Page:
A school’s master schedule defines which teachers meet with which students, for how long, and about what topics. The priorities it represents, whether explicit or implicit, are a critical aspect of shaping how learning takes place in the school. We recommend school teams to take these three steps with accompanying tools to make the most of their time and build a strategic schedule. To learn more about the school scheduling process, read Three Steps to a Strategic Schedule.
School teams can begin the process with our new Strategic Scheduling Checklist (PDF) to reflect on what their schedule should accomplish and use those priorities to inform the types of changes they could make.
There are myriad tactical schedule solutions that school teams can use to meet their priorities. This step is about considering trade-offs, understanding staffing implications, and selecting options that are the best fit. School teams can use our Staffing Tool (Excel) to determine the total number and types of teachers needed for various options based on the number of periods, course offerings, and projected enrollment.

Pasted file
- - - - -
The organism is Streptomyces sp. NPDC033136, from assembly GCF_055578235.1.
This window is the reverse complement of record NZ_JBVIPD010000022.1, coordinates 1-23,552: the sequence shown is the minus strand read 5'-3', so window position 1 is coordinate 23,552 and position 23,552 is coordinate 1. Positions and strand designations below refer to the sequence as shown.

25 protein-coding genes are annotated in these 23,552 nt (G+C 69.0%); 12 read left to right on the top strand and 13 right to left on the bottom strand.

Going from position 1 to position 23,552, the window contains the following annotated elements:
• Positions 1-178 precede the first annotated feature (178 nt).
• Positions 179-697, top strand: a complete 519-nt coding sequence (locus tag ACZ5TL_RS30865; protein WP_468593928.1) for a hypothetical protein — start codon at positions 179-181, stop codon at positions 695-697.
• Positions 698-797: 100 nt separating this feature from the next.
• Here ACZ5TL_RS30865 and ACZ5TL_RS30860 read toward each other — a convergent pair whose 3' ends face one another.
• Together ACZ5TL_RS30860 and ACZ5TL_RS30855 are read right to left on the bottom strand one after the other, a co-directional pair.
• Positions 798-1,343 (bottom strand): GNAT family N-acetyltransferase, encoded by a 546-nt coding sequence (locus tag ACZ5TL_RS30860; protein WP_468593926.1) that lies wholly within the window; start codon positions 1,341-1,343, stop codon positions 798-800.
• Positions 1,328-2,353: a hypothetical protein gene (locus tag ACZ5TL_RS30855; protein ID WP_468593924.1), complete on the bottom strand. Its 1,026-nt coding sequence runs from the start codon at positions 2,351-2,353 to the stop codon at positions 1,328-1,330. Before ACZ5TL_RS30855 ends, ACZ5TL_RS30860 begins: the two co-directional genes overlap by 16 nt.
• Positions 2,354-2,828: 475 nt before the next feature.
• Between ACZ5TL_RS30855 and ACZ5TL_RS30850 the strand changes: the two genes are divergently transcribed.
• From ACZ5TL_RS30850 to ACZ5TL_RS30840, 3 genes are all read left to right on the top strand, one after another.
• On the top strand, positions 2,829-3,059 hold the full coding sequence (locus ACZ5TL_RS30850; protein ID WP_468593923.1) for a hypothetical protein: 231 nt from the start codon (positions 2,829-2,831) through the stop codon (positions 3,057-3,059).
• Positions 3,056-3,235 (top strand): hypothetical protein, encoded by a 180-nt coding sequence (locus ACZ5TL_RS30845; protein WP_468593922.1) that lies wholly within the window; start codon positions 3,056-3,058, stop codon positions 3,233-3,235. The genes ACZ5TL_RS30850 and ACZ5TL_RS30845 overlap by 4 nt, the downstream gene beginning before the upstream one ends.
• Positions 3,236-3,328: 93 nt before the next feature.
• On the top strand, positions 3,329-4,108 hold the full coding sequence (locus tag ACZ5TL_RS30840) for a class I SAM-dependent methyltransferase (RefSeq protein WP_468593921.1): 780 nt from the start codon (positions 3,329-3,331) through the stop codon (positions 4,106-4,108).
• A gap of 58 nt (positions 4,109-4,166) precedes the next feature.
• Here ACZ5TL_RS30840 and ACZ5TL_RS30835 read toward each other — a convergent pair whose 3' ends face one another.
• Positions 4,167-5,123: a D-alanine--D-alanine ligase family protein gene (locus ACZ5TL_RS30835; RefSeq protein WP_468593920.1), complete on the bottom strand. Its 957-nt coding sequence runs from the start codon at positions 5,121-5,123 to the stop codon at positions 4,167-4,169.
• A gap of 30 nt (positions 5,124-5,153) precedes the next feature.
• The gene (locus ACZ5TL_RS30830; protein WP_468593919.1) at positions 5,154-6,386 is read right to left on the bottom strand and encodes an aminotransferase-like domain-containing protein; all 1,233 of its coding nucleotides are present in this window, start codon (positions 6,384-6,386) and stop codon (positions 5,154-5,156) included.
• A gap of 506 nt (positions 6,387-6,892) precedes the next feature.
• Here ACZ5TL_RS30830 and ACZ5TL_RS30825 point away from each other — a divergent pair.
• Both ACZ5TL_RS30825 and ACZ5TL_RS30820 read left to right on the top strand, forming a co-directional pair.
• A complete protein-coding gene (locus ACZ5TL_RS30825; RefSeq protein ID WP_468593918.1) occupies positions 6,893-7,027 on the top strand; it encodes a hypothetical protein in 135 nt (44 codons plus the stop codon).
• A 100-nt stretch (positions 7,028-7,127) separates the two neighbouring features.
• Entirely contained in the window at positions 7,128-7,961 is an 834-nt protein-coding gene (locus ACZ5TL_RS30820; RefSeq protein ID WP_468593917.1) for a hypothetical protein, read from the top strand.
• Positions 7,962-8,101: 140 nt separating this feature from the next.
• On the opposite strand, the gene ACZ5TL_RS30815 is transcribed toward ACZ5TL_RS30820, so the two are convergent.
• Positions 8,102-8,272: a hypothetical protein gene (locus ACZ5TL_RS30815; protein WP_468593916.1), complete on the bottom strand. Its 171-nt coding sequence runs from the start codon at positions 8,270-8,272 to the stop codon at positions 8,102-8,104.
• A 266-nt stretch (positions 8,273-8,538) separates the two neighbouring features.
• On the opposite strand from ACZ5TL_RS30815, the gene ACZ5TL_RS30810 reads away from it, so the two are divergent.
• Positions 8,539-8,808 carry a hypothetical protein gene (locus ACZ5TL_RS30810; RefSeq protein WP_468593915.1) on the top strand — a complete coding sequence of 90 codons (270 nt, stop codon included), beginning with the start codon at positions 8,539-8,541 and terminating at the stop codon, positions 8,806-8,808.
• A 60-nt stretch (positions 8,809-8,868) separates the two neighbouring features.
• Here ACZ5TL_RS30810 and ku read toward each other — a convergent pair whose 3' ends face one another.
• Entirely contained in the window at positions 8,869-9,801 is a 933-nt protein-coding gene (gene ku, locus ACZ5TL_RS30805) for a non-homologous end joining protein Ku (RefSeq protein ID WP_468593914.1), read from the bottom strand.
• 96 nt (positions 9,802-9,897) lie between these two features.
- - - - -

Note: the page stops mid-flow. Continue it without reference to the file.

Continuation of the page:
School teams can experiment with putting the pieces together with either the the Elementary or Secondary School Scheduling Template (Excel) on their way to creating a bell schedule, master schedule, teacher assignments, and student assignments that meet school priorities with the available resources. After creating a schedule, school teams can visit the Post-Scheduling Review (PDF) to review or iterate on the new schedule.
These tools were created by ERS, as a result from a partnership with Mike Rettig, founder of School Scheduling Associates. Materials were further refined in partnership with Public Impact through our collaborative work with Charlotte-Mecklenburg Schools, Metropolitan Nashville Public Schools, Boston Public Schools, and Oakland Unified School District.
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